Please join me this Thursday, 3 June, at 7PM EDT, for a reading and talk I’m giving for the New Bedford Whaling Museum, which focuses on the connections between the Azores, New Bedford, and Rhode Island, whaling, and other Atlantic Crossings.

Inspired by my explorations into my family heritage, which in turn inspired my book-length poem Azorean Suite/Suite Açoriana, this reading and talk will explore the journeys of various waves of immigrants to America and their connection across the Atlantic to the Azores.

I’ll share passages from Azorean Suite, as well as from my work-in-progress, a research-driven memoir called “The Others in Me: A Journey to Discover Ancestry, Identity, and Lost Heritage.”

The ZOOM event is past, but you can watch the video here: Whaling Museum

Hope to “see” you there!

My Year in Writing: 2020

November 18, 2020

2020 has been a difficult year in many respects: a global pandemic, over 1.3 million deaths worldwide and climbing, and, here in the U.S., a destabilizing and despicable government response to the pandemic and to escalating racial tensions, as well as a contentious presidential election that threatened the country’s 244-year experiment in democracy.

In short, it’s been tough to find moments to celebrate and, when we do celebrate, it is too often alone, distanced from others, or “together” on Zoom. One response to this “unprecedented” year (may we strike that word from future dictionaries) was to feel paralyzed. And, truth be told, I felt exactly that–paralyzed–for the first few weeks of the pandemic’s surfacing in the U.S.

Shortly, however, I felt that response was not worthy to the challenges–and it didn’t make things better or even make me feel better, as the sirens blared and the death toll rose. Another response was to turn to work, which in my case meant writing. It felt like a choice between surviving and going mad.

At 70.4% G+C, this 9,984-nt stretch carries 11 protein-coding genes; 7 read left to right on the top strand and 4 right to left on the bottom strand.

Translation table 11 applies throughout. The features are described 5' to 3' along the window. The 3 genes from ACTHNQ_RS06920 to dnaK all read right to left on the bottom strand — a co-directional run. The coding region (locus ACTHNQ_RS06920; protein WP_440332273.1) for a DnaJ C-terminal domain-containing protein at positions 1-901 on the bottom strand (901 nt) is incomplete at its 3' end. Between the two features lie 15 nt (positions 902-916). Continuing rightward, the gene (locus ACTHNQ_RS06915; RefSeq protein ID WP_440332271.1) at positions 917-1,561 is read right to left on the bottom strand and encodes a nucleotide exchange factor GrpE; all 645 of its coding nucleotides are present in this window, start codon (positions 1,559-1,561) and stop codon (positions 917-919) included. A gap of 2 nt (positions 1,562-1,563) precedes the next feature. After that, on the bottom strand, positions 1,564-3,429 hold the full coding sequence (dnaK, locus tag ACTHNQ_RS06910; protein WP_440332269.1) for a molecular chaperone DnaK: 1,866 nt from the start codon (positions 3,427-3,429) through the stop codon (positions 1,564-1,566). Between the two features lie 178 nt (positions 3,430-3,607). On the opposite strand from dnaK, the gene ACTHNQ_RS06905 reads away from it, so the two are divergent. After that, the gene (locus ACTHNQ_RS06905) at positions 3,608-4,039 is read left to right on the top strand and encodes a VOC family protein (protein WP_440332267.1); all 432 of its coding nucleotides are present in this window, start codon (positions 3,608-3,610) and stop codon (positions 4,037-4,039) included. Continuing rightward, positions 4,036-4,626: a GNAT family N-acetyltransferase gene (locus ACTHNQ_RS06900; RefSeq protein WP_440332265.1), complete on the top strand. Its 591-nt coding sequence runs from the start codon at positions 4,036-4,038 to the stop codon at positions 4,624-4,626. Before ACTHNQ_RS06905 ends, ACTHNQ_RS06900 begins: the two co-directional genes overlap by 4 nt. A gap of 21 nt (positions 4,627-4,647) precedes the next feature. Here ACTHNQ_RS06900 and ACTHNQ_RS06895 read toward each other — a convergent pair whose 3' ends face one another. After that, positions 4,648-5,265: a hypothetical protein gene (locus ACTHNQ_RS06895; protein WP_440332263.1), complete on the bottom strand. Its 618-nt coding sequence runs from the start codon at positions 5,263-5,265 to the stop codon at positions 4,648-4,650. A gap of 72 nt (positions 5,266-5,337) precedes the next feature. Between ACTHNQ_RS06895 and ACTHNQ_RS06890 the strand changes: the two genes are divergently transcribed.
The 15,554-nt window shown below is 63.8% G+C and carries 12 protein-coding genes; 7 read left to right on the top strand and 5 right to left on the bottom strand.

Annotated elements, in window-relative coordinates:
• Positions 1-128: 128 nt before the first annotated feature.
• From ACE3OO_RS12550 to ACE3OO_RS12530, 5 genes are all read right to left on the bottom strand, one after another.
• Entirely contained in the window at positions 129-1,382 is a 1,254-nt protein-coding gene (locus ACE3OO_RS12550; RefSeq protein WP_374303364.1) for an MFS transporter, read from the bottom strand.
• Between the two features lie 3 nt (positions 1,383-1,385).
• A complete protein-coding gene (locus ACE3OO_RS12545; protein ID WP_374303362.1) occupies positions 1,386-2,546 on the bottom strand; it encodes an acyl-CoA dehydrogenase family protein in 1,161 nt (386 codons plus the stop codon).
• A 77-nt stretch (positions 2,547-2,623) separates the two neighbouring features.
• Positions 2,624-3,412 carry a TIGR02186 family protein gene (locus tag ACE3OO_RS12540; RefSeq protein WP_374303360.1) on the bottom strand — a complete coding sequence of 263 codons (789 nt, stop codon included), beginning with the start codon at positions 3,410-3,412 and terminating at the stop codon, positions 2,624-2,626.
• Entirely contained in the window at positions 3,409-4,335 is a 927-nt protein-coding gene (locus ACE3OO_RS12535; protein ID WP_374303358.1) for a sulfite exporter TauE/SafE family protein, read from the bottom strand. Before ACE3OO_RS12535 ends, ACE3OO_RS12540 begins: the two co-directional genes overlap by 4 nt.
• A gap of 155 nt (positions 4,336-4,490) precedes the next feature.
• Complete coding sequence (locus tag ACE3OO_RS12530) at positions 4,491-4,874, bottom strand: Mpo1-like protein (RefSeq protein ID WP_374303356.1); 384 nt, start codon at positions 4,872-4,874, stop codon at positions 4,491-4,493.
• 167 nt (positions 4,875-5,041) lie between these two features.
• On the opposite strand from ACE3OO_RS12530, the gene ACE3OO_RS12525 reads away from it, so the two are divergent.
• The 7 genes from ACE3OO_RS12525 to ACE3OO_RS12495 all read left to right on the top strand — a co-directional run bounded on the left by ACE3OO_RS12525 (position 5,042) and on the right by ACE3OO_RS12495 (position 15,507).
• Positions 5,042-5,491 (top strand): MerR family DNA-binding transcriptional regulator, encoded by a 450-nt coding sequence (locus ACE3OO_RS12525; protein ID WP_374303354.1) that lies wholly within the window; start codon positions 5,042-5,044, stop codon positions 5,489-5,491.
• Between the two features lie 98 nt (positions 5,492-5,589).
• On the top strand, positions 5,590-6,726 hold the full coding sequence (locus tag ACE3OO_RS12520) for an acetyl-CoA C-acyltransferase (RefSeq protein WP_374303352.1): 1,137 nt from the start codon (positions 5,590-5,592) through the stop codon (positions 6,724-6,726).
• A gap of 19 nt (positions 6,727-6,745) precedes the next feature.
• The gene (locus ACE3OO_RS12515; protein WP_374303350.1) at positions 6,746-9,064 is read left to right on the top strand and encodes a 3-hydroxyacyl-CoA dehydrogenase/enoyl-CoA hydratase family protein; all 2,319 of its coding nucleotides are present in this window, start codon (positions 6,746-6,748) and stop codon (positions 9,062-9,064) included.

Now is generally the time of year—between my birthday and year’s end—when I take stock of my writing life over the past twelve months. This year, I was curious to see how I did. So, here goes:

  • Received an award for FALLING UP from Letras Lavadas, in conjunction with PEN Açores, and a Nautilus Award for DWELLING. FALLING UP also received notices from Book Authority for Best New Memoir and Best New Family Books.
  • Finished a complete draft of my Work-in-Progress, a research-driven memoir I’m calling THE OTHERS IN ME: A Journey to Discover Ancestry, Identity, and Lost Heritage, and submitted proposal to Tagus Press.
  • A chapter from THE OTHERS IN ME, “Steerage,” about my great-grandparents’s journeys from the Azores to America, appeared in VIAGENS, a volume of literary journeys by some of the best Azorean writers writing today (and then there’s my piece), published by Letras Lavadas.
  • Finished a long poem, “Azorean Suite,” a section of which appeared in Gávea-Brown: A Bilingual Journal last year, in my original English and in a Portuguese translation by Azorean poet, José Francisco Costa; then I translated the entire poem into Portuguese with Eduardo Bettencourt Pinto, for bilingual book publication as AZOREAN SUITE/SUITE AÇORIANA by Letras Lavadas in Fall 2020.
  • Facebook Live with Vamberto Freitas, Katherine Vaz, Eduardo Bettencourt Pinto, and Onésimo Almeida held on 6 Nov and interview in Portuguese-American Journal with Carolina Matos published on the 5th marked the official launch of AZOREAN SUITE/SUITE AÇORIANA. (Watch it here: Launch event)
  • Essay, “My Pessoa,” along with translations of two Pessoa poems (including the complete “Tabaccaria,” which I completed this Spring), and three of my own poems with Portuguese themes, will appear in Pessoa Plural in December.
  • My foreword to David Swartz’s English translation of Nuno Júdice’s novella, THE RELIGIOUS MANTLE, published in August by New Meridian Arts.
  • Contracted to translate Vitorino Nemésio’s CORSÁRIO DAS ILHAS into English for first time, which Tagus Press will publish as part of their Bellis Azorica Series. Started translation and got through and initial draft of the first 10 chapters.
  • Translated four poems from DWELLING into Portuguese for a special edition of Colóquio/Letras journal, which Nuno Júdice edits for the Gulbenkian Foundation, on Literratura e ecologia, and to which he asked me to submit.
  • Translated five poems of Vitorino Nemésio, submitted to Gavéa-Brown Journal.
  • Participated in Dani Shapiro’s writing retreat at Kripalu (in person, just before the pandemic hit!), participated in “Lusodaisporac” Writing Workshop in June organized by Christopher Larkosh at UMass Dartmouth, took Diniz Borges’s Azorean History and Culture course from Fresno State University (distance), continued my Portuguese language studies, and will participate in Suzanne Roberts’s Travel Writing seminar at end of November. [UPDATE: Participated in Arquipélago de Escritores event in December.]